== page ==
[Tinyos-help] TinyOS-2.x and Sampling rate

David Gay dgay42 at gmail.com
Mon Apr 12 12:25:19 PDT 2010


From: Omar Bouzid <o.m.bouzid at newcastle.ac.uk>
>
> Currently I am trying to implement a simple code using nesC language and
> TinyOS-2.x so that a sensor node will be able to capture an acoustic signal
> generated by a PC speaker, for instance a sine wave or a gunshot signal, in
> order to know what is the maximum sampling frequency that MICAz mote can
> achieve. This code is installed on a sensor node which sends the signal
> captured to the base station. However, I only can achieve maximum sampling
> frequencies in the range of 200Hz and 750Hz using Read interface and
> ReadStream interface respectively. But...
>
> In the literature, it was reported that, in tinyos-1.x, the MICA components
> can normally sample at a frequency up to 200 Hz (in real time transfer mode
> i.e. sampling and sending), while in the  ADC's free running mode (i.e.
> turning off the wireless radio of the MICA components while sampling) the
> highest sampling rate using these components can reach 17.723 KHz.
>
> After I read the TinyOS Programming book, I decided to use TinyOS-2.x
> instead of TinyOS-1.x in my project because of two reasons:
> 1- it is expected that the sampling frequency can be easily increased since
> TinyOS-2.x supports in addition to a millisecond timer a microsecond timer
> which could be used to improve the sampling rate.

The presence or absence of a microsecond timer is platform specific.
Because timer's run in task context, there will be significant latency
between the timer expiring and your task actually starting to execute,
making microsecond timers of relatively slow platforms like the micaz.
What most platforms *do* provide is a microsecond alarm, whose event
runs in interrupt context and doesn't have the latency associated with
a timer. The micaz supports three microsecond alarms, one of which is
used by the ADC subsystem to implement ReadStream.

> 2- It supports the ReadStream Interface which is equivalent to the ADC's
> free running mode.

No it isn't. ReadStream allows arbitrary sampling intervals (in
microseconds), while the ATmega128 free running mode only supports a
very small number of sampling rates which depend on the microprocessor
frequency and a setting in a clock divider register. As a result,
ReadStream is implemented using the single-sample mode of the ADC in
combination with a microsecond alarm.

> But, as I tried to use the microsecond timer in my code, I surprised that
> this type of timer is actually unknown for the compiler.

See above. You can create an AlarmMicro32C ...

> Also, in ReadStream
> mode I only can reach 750 Hz as a maximum sampling rate by setting
> timer.startperiodic(1300) (below this value the senor node does not send any
> data).

What are you doing with the sampled data? Any significant processing
will impact the maximum sampling rate. See below...

> So, my questions are:
>
> 1- Is it right that the microsecond timer still not fully supported by the
> MICA components?
> 2- Which commands that can be used to set the sampling rate in the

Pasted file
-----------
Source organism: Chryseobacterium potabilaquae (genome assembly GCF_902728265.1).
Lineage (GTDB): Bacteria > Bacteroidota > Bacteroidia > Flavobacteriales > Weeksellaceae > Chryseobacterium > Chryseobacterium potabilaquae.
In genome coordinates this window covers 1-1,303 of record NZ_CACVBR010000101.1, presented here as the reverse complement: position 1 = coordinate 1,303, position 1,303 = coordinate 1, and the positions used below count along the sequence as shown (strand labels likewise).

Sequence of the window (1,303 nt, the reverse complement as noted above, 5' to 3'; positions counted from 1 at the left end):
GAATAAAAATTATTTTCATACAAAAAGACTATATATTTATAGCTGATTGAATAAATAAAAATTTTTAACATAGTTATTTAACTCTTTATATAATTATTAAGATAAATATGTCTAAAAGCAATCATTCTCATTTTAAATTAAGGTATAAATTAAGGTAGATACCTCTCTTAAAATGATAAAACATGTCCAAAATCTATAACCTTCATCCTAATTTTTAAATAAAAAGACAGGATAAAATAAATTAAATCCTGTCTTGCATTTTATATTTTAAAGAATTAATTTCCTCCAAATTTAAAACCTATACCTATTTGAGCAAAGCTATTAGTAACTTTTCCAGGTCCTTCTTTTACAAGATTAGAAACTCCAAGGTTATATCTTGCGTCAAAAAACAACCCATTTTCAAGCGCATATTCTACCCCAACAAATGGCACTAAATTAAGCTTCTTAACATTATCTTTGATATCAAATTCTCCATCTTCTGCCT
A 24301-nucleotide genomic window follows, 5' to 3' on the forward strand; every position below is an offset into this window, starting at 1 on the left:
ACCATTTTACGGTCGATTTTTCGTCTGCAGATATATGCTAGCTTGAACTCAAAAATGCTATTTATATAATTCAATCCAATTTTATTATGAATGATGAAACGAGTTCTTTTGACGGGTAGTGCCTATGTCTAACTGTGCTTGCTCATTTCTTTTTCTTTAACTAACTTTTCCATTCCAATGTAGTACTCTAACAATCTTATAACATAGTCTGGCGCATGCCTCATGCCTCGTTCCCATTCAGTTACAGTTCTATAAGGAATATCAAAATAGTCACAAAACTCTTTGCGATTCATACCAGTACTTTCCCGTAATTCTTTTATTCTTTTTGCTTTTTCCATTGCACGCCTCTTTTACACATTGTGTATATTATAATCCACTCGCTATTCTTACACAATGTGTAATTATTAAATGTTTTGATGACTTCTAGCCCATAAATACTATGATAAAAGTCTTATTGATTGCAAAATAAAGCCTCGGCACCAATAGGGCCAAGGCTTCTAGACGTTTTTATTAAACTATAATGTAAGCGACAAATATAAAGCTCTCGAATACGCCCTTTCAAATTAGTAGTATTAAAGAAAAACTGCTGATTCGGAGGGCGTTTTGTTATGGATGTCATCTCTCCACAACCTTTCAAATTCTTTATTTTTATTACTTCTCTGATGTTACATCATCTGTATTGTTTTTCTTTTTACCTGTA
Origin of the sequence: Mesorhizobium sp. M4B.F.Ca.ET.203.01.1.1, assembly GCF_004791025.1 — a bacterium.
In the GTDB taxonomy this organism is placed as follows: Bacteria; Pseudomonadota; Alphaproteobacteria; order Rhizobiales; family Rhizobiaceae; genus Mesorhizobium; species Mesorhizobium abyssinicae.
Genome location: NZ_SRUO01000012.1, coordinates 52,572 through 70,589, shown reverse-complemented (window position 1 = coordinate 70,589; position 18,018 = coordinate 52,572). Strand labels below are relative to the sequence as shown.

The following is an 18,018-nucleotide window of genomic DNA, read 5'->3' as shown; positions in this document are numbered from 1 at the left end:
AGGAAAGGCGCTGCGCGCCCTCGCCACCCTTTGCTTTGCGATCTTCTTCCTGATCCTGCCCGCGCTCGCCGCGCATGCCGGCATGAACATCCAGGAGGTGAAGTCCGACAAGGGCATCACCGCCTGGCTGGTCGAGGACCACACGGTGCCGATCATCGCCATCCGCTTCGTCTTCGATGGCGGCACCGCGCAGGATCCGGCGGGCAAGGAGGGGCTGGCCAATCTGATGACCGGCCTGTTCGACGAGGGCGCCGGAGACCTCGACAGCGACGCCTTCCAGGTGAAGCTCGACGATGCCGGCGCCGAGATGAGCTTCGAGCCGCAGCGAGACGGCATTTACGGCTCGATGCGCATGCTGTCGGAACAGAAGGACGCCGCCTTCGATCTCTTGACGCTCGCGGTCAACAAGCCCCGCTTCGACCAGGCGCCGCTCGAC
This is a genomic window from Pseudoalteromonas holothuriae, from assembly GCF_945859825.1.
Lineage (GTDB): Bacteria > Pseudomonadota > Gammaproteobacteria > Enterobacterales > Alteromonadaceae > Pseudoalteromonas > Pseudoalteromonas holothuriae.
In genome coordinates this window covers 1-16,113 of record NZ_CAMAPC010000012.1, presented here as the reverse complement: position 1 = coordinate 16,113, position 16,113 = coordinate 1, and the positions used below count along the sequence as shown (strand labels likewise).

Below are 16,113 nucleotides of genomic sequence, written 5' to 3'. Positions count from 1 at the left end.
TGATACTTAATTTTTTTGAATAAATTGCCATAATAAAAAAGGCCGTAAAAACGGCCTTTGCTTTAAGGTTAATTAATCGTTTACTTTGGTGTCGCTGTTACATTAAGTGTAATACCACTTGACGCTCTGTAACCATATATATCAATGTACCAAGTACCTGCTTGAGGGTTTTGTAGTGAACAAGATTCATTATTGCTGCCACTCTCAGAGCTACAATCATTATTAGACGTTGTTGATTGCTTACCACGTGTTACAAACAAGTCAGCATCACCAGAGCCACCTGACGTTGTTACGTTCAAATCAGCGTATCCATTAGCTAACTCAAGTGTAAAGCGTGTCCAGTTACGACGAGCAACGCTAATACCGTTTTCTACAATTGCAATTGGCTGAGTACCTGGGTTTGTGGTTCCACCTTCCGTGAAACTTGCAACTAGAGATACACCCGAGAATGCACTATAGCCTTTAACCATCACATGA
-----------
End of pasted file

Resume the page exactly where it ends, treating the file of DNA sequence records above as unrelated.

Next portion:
> ReadStream interface? Or is there an technique that can be used to achieve
> high sampling rates?

Modifying an ADC test application to check the sampling rate on a
micaz, I can obtain a maximum sampling rate of ~4.2kHz (sampling the
built-in voltage sensor). A maximum of 4kHz is thus a reasonable
bound... I'm not sure why you only get 750Hz, but I'd suggest checking
whether the radio (and anything else) is off during sampling... Also
it's suspicious that it fails for small sampling times - it should
just fall behind, not fail. I would check if there's not some other
problem...

I've attached the modified apps/tests/TestAdc app which I used to
measure this - it sends a serial port message with the elapsed time
(in microseconds) from start to end of sampling 1000 values from
VoltageC. If you set the sampling interval to something small, you'll
get the maximum sampling rate...

Enabling the radio, doing other stuff at the same time as the
sampling, etc, will lower this result.

Note that at the normal 7.37MHz frequency, and using the ADC prescaler
(64) that gives the full 10-bit precision, the maximum sampling
frequency in free running mode is only ~8.9kHz (7.37 / 64 / 13)
anyway. FWIW, lowering the prescaler to 32 gives a maximum sampling
rate of 4.4kHz, so not much higher (implying the overheads are mostly
elsewhere).

If you're really interested in getting the maximum possible sample
rate from a micaz (i.e. 4kHz is not enough), I suggest that:

- you carefully read the section on the ADC in the ATmega128 datasheet
- you look at the TinyOS 1 "HighFrequencySampling" application
(tinyos-1.x/apps/HighFrequencySampling) that reads&samples to flash.
IIRC, it can attain ~8kHz sampling (though that they may be keeping
only 8 bits/sample - the flash write rate was one of the limitations).

Note that HighFrequencySampling doesn't play very nicely with other
abstractions (e.g. it uses the timer registers directly in
MicroTimerM.nc). At a guess, the difference between it's sampling rate
and the TinyOS 2.x one is probably in the overheads of the more
general (but much more practical) abstractions for timer and ADC
access.

David
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